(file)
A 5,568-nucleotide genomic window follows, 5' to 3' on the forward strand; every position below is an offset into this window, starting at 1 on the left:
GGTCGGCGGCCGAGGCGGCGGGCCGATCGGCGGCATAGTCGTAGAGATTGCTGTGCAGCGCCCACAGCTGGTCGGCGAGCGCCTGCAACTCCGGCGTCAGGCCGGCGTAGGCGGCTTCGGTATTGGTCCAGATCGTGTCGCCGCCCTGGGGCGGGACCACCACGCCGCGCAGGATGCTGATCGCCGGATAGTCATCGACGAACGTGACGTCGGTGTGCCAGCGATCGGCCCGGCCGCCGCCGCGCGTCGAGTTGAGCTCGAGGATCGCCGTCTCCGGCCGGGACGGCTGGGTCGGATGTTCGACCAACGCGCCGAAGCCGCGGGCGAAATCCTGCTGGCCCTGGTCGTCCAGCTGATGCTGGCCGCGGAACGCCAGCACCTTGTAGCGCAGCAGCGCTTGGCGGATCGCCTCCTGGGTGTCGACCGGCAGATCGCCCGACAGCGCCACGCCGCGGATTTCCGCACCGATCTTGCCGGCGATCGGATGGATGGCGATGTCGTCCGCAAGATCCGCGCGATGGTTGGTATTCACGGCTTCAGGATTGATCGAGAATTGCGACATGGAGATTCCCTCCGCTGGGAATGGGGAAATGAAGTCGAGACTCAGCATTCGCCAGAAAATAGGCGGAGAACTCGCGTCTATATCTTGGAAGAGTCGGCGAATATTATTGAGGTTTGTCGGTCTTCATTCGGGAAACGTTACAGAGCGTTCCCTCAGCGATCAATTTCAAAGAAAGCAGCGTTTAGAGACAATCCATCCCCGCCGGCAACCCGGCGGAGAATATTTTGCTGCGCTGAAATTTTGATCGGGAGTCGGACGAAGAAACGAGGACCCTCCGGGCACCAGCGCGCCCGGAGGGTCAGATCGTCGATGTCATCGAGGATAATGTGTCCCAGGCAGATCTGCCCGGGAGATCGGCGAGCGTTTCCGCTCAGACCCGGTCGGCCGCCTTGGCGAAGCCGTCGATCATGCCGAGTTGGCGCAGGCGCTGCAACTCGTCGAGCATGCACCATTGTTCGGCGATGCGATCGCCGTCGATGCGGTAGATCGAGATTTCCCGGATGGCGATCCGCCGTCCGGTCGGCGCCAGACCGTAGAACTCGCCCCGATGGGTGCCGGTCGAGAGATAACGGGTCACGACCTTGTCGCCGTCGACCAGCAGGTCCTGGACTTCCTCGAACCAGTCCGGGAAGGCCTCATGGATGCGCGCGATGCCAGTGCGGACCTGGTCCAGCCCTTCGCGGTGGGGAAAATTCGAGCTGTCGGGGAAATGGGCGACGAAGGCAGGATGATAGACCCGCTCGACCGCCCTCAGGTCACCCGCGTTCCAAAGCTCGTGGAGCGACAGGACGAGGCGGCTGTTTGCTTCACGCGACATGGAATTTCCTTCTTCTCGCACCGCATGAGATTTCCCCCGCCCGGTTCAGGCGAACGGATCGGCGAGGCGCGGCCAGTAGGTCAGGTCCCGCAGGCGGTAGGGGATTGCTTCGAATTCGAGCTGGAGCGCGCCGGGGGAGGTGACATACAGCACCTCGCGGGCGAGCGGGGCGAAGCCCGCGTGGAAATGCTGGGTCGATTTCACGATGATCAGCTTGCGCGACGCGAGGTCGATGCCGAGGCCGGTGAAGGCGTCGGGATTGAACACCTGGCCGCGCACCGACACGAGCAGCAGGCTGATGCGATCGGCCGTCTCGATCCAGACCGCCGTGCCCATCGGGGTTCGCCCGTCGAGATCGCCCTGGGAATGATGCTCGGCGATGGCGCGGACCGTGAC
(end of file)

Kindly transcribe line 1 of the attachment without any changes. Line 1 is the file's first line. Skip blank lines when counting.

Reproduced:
A 5,568-nucleotide genomic window follows, 5' to 3' on the forward strand; every position below is an offset into this window, starting at 1 on the left: